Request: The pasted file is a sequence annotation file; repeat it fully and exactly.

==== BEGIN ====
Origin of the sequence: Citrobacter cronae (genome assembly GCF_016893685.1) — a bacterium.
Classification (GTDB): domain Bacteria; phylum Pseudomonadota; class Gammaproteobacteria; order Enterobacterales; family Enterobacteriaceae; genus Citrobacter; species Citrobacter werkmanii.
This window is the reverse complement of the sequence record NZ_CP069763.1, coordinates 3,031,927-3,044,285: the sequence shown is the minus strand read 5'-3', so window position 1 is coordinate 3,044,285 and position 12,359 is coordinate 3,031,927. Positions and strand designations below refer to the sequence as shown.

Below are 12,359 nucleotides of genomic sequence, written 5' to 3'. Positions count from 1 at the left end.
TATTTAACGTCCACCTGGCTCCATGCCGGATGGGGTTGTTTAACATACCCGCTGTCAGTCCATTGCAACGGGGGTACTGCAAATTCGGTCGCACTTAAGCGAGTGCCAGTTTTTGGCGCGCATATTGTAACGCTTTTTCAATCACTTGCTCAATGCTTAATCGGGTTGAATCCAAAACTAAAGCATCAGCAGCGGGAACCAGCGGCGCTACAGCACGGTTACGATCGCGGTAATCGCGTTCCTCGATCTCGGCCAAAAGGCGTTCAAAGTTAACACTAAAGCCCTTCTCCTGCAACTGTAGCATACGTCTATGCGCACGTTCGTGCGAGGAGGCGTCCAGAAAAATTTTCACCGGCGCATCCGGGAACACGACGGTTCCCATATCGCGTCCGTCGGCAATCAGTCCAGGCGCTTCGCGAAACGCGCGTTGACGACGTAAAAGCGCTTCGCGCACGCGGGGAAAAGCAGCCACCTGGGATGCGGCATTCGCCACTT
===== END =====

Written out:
Origin of the sequence: Citrobacter cronae (genome assembly GCF_016893685.1) — a bacterium.
Classification (GTDB): domain Bacteria; phylum Pseudomonadota; class Gammaproteobacteria; order Enterobacterales; family Enterobacteriaceae; genus Citrobacter; species Citrobacter werkmanii.
This window is the reverse complement of the sequence record NZ_CP069763.1, coordinates 3,031,927-3,044,285: the sequence shown is the minus strand read 5'-3', so window position 1 is coordinate 3,044,285 and position 12,359 is coordinate 3,031,927. Positions and strand designations below refer to the sequence as shown.

Below are 12,359 nucleotides of genomic sequence, written 5' to 3'. Positions count from 1 at the left end.
TATTTAACGTCCACCTGGCTCCATGCCGGATGGGGTTGTTTAACATACCCGCTGTCAGTCCATTGCAACGGGGGTACTGCAAATTCGGTCGCACTTAAGCGAGTGCCAGTTTTTGGCGCGCATATTGTAACGCTTTTTCAATCACTTGCTCAATGCTTAATCGGGTTGAATCCAAAACTAAAGCATCAGCAGCGGGAACCAGCGGCGCTACAGCACGGTTACGATCGCGGTAATCGCGTTCCTCGATCTCGGCCAAAAGGCGTTCAAAGTTAACACTAAAGCCCTTCTCCTGCAACTGTAGCATACGTCTATGCGCACGTTCGTGCGAGGAGGCGTCCAGAAAAATTTTCACCGGCGCATCCGGGAACACGACGGTTCCCATATCGCGTCCGTCGGCAATCAGTCCAGGCGCTTCGCGAAACGCGCGTTGACGACGTAAAAGCGCTTCGCGCACGCGGGGAAAAGCAGCCACCTGGGATGCGGCATTCGCCACTT